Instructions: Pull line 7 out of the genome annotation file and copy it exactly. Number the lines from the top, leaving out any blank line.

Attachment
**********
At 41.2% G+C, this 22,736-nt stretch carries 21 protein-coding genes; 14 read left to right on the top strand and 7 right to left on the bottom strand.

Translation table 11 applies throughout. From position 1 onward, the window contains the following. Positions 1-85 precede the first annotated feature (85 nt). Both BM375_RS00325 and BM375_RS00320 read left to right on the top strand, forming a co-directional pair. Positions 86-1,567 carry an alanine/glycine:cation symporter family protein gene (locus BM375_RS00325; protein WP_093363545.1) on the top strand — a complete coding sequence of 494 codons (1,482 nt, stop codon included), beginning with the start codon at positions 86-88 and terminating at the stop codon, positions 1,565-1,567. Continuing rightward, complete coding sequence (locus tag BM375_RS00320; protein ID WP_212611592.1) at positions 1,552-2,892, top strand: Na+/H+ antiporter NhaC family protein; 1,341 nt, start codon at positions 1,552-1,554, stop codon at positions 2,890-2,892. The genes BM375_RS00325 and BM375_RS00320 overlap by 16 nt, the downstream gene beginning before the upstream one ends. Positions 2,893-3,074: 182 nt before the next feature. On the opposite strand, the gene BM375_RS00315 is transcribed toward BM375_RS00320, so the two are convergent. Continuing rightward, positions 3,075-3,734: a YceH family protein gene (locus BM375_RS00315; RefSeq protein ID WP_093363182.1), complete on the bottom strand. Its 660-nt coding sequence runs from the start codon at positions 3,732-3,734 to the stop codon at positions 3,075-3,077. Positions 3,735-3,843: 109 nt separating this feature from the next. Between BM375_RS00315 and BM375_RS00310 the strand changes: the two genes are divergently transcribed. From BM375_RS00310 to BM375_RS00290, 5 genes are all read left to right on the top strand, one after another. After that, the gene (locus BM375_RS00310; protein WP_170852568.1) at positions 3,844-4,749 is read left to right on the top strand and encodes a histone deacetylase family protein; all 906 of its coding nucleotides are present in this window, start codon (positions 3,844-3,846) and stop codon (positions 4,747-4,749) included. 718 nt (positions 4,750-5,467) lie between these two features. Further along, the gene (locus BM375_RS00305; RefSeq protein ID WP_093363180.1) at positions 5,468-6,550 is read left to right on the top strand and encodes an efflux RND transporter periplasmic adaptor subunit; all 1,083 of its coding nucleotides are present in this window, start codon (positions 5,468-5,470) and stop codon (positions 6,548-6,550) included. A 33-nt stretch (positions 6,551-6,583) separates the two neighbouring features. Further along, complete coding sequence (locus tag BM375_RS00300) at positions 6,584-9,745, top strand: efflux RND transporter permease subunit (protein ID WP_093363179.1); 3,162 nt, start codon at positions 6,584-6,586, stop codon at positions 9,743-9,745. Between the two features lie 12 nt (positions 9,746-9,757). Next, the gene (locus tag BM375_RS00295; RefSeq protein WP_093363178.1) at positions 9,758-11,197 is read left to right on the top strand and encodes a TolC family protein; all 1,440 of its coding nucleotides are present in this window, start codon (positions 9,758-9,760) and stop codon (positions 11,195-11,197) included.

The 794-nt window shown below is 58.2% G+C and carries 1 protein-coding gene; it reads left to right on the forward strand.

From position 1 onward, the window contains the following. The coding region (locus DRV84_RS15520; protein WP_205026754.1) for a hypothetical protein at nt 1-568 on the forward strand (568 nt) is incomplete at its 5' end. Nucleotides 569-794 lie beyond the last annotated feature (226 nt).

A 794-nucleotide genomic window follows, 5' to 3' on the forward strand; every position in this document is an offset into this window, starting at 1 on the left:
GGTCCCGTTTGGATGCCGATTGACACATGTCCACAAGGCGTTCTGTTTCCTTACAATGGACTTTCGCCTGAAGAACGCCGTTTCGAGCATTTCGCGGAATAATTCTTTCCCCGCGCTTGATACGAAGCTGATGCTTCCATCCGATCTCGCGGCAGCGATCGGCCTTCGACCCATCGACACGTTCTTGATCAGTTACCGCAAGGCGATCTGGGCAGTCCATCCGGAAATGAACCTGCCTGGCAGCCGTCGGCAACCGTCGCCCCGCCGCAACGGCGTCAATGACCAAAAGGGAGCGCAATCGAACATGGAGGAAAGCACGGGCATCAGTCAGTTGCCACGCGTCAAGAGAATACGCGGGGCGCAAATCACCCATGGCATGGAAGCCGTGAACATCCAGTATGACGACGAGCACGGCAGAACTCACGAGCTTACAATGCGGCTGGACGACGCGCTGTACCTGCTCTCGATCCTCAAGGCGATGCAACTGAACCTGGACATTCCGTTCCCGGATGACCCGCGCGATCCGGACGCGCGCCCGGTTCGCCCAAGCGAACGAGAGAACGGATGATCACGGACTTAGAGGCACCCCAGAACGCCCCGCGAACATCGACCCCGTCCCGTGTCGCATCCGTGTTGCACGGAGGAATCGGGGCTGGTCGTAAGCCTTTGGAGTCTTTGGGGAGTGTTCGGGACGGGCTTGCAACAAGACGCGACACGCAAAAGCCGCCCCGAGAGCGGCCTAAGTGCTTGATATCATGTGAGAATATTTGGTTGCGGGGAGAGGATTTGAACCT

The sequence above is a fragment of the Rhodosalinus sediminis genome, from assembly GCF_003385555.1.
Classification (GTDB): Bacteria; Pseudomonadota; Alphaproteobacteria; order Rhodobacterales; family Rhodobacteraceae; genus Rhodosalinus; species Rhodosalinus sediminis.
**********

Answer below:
The sequence above is a fragment of the Rhodosalinus sediminis genome, from assembly GCF_003385555.1.